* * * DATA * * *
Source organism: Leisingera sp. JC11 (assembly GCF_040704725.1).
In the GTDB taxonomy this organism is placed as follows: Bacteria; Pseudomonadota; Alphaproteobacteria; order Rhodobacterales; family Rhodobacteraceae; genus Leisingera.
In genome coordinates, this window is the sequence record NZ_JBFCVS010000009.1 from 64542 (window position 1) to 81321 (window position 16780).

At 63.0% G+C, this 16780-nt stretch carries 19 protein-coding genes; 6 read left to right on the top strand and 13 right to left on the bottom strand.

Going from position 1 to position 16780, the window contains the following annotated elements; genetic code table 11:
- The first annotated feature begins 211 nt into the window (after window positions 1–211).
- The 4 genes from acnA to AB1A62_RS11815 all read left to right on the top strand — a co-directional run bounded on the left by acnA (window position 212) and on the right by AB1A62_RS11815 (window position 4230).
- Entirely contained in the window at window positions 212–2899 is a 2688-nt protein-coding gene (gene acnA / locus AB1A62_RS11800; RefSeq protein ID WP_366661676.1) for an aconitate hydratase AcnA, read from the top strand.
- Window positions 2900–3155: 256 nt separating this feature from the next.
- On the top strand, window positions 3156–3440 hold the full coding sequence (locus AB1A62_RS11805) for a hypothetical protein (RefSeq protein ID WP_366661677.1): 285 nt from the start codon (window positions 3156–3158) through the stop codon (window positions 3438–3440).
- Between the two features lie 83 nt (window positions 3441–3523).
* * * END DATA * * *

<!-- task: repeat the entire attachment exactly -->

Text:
Source organism: Leisingera sp. JC11 (assembly GCF_040704725.1).
In the GTDB taxonomy this organism is placed as follows: Bacteria; Pseudomonadota; Alphaproteobacteria; order Rhodobacterales; family Rhodobacteraceae; genus Leisingera.
In genome coordinates, this window is the sequence record NZ_JBFCVS010000009.1 from 64542 (window position 1) to 81321 (window position 16780).

At 63.0% G+C, this 16780-nt stretch carries 19 protein-coding genes; 6 read left to right on the top strand and 13 right to left on the bottom strand.

Going from position 1 to position 16780, the window contains the following annotated elements; genetic code table 11:
- The first annotated feature begins 211 nt into the window (after window positions 1–211).
- The 4 genes from acnA to AB1A62_RS11815 all read left to right on the top strand — a co-directional run bounded on the left by acnA (window position 212) and on the right by AB1A62_RS11815 (window position 4230).
- Entirely contained in the window at window positions 212–2899 is a 2688-nt protein-coding gene (gene acnA / locus AB1A62_RS11800; RefSeq protein ID WP_366661676.1) for an aconitate hydratase AcnA, read from the top strand.
- Window positions 2900–3155: 256 nt separating this feature from the next.
- On the top strand, window positions 3156–3440 hold the full coding sequence (locus AB1A62_RS11805) for a hypothetical protein (RefSeq protein ID WP_366661677.1): 285 nt from the start codon (window positions 3156–3158) through the stop codon (window positions 3438–3440).
- Between the two features lie 83 nt (window positions 3441–3523).